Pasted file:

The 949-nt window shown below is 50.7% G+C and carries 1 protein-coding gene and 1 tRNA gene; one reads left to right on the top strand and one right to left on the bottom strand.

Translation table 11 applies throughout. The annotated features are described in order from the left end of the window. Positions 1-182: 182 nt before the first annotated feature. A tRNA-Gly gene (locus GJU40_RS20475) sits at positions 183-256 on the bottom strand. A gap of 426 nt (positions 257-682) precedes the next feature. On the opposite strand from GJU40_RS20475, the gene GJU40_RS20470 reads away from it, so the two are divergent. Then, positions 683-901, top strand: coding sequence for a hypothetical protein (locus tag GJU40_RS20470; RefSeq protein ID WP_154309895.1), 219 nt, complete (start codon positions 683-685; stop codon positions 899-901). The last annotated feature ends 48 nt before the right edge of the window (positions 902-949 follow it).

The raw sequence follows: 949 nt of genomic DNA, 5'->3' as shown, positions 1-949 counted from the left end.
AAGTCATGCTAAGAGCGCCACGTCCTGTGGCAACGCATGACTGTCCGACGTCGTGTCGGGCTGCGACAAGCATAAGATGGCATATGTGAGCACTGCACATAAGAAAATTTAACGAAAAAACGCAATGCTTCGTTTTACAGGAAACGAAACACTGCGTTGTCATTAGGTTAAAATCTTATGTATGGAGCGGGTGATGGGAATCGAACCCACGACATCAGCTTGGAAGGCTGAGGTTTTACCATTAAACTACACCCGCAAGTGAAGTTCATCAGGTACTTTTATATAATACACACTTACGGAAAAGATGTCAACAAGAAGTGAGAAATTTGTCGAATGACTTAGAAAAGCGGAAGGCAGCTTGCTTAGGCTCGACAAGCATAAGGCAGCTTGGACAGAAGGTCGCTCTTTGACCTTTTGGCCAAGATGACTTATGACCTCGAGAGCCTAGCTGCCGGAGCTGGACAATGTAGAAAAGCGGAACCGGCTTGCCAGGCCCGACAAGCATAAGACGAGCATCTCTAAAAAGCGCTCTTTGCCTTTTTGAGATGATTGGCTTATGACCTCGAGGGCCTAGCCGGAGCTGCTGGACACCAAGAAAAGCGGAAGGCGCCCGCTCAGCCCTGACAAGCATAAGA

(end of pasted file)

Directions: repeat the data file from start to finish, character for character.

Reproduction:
The 949-nt window shown below is 50.7% G+C and carries 1 protein-coding gene and 1 tRNA gene; one reads left to right on the top strand and one right to left on the bottom strand.

Translation table 11 applies throughout. The annotated features are described in order from the left end of the window. Positions 1-182: 182 nt before the first annotated feature. A tRNA-Gly gene (locus GJU40_RS20475) sits at positions 183-256 on the bottom strand. A gap of 426 nt (positions 257-682) precedes the next feature. On the opposite strand from GJU40_RS20475, the gene GJU40_RS20470 reads away from it, so the two are divergent. Then, positions 683-901, top strand: coding sequence for a hypothetical protein (locus tag GJU40_RS20470; RefSeq protein ID WP_154309895.1), 219 nt, complete (start codon positions 683-685; stop codon positions 899-901). The last annotated feature ends 48 nt before the right edge of the window (positions 902-949 follow it).

The raw sequence follows: 949 nt of genomic DNA, 5'->3' as shown, positions 1-949 counted from the left end.
AAGTCATGCTAAGAGCGCCACGTCCTGTGGCAACGCATGACTGTCCGACGTCGTGTCGGGCTGCGACAAGCATAAGATGGCATATGTGAGCACTGCACATAAGAAAATTTAACGAAAAAACGCAATGCTTCGTTTTACAGGAAACGAAACACTGCGTTGTCATTAGGTTAAAATCTTATGTATGGAGCGGGTGATGGGAATCGAACCCACGACATCAGCTTGGAAGGCTGAGGTTTTACCATTAAACTACACCCGCAAGTGAAGTTCATCAGGTACTTTTATATAATACACACTTACGGAAAAGATGTCAACAAGAAGTGAGAAATTTGTCGAATGACTTAGAAAAGCGGAAGGCAGCTTGCTTAGGCTCGACAAGCATAAGGCAGCTTGGACAGAAGGTCGCTCTTTGACCTTTTGGCCAAGATGACTTATGACCTCGAGAGCCTAGCTGCCGGAGCTGGACAATGTAGAAAAGCGGAACCGGCTTGCCAGGCCCGACAAGCATAAGACGAGCATCTCTAAAAAGCGCTCTTTGCCTTTTTGAGATGATTGGCTTATGACCTCGAGGGCCTAGCCGGAGCTGCTGGACACCAAGAAAAGCGGAAGGCGCCCGCTCAGCCCTGACAAGCATAAGA